St Ælfheah: Canterbury’s other martyr

The notorious murder of Thomas Becket in 1170 has overshadowed that of an earlier archbishop of Canterbury, St Ælfheah, who died 1,000 years ago. Sarah Foot relates his story

The death of Aelfeah at the hands of the Danes, portrayed in a window of St Luke's church, Bath. (Photo by: MyLoupe/UIG via Getty Images)

This article was first published in the April 2012 edition of BBC History Magazine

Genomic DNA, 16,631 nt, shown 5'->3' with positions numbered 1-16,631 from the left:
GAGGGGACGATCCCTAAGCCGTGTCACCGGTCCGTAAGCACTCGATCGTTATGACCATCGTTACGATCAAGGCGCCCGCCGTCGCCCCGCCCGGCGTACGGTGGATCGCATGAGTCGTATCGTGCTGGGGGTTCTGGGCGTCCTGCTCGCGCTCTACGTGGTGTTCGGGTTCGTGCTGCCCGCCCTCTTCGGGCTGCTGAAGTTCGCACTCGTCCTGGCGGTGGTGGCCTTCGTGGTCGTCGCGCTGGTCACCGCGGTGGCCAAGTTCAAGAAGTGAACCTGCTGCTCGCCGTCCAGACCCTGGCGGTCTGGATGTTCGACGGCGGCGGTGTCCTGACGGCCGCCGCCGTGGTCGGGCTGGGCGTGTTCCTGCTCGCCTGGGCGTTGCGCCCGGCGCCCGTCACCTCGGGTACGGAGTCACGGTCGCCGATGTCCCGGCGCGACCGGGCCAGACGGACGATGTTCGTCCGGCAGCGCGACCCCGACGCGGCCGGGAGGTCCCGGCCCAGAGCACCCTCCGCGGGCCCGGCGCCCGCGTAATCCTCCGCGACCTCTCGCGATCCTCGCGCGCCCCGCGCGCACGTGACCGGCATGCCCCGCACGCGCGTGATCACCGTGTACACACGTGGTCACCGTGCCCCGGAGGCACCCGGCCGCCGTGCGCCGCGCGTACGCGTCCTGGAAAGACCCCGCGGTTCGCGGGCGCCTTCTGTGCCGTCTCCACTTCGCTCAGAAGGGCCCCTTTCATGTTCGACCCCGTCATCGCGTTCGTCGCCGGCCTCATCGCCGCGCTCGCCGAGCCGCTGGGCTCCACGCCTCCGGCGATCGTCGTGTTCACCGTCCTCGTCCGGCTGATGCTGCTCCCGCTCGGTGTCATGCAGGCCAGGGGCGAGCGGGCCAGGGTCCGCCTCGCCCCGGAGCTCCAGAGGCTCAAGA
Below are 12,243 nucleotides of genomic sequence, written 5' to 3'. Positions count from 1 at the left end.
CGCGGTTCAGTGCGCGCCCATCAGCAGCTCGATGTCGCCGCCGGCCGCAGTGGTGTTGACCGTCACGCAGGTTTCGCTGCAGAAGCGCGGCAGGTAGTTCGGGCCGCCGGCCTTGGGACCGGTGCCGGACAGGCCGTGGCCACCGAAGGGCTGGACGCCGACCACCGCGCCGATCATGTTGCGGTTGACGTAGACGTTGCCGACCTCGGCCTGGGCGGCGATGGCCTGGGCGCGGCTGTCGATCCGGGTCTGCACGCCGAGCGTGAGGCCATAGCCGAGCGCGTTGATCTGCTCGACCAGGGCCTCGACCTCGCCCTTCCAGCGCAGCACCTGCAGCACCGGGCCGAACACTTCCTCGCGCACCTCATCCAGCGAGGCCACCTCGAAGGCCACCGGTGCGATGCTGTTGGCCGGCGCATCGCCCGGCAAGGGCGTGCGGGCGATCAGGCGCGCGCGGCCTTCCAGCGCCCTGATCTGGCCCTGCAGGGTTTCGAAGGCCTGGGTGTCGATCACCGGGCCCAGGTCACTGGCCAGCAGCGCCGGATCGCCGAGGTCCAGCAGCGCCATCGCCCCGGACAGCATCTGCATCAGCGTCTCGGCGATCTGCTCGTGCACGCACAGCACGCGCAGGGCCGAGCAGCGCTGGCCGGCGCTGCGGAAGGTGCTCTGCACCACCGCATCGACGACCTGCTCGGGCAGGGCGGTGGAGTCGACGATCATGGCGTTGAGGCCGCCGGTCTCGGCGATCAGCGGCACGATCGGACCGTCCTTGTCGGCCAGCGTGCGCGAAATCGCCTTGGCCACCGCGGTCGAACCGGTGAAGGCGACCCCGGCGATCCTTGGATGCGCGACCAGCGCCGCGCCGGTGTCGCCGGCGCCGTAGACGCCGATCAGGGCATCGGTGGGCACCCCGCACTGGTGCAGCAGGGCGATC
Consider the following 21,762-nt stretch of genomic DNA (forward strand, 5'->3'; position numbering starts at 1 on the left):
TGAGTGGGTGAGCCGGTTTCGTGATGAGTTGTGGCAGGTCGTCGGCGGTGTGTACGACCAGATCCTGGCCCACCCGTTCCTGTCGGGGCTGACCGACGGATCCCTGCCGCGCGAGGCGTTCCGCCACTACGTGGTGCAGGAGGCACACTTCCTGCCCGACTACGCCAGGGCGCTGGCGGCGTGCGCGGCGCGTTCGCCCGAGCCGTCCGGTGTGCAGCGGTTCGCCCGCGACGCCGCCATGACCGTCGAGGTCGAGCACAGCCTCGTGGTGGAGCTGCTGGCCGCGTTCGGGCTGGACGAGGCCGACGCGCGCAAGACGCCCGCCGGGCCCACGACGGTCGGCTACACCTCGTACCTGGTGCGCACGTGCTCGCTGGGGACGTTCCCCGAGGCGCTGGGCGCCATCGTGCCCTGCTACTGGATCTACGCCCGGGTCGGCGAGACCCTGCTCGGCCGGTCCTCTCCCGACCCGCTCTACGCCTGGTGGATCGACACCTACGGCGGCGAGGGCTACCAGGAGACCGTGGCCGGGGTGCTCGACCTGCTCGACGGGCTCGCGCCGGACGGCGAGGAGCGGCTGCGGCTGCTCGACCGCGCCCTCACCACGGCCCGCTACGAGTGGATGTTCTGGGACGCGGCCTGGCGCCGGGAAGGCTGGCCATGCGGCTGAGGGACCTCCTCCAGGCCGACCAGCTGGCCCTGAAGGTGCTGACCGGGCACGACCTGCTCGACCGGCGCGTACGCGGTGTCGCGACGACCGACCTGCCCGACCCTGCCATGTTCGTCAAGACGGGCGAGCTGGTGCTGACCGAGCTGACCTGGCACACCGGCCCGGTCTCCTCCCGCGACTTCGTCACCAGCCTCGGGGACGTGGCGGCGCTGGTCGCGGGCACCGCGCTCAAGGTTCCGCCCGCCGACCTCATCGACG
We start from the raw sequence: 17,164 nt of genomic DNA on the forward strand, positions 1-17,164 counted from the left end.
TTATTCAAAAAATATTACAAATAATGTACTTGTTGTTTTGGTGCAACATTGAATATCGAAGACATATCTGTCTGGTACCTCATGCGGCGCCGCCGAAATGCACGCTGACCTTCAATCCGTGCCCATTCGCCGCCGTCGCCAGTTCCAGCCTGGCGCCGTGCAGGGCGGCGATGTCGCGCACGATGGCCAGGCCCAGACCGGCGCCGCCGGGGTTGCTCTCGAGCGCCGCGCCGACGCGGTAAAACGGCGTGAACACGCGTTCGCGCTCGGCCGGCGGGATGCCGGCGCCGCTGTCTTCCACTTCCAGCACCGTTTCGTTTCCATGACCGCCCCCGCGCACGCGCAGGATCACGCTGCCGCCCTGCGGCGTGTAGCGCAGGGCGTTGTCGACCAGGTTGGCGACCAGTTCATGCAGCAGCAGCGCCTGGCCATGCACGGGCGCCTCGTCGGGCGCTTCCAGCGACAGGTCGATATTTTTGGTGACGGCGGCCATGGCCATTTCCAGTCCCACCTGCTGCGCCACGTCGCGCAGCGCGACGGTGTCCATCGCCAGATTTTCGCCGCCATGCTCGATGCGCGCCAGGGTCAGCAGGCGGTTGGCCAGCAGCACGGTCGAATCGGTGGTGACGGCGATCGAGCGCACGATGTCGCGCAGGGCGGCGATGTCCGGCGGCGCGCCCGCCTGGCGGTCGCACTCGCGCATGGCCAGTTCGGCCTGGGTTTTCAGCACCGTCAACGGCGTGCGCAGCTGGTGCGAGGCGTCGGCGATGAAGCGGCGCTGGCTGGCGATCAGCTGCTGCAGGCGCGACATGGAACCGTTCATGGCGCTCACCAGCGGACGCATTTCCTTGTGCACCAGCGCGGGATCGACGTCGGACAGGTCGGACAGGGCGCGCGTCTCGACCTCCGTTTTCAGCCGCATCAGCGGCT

As Thomas Becket fell to the floor of his cathedral church in Canterbury on 29 December 1170, fatally wounded by the blows of Henry II’s four knights, he commended his soul to God and the Blessed Virgin Mary. In his last breath, he called also on the patron saints of his cathedral, among them his 11thcentury predecessor, St Ælfheah (also known as St Alphege).

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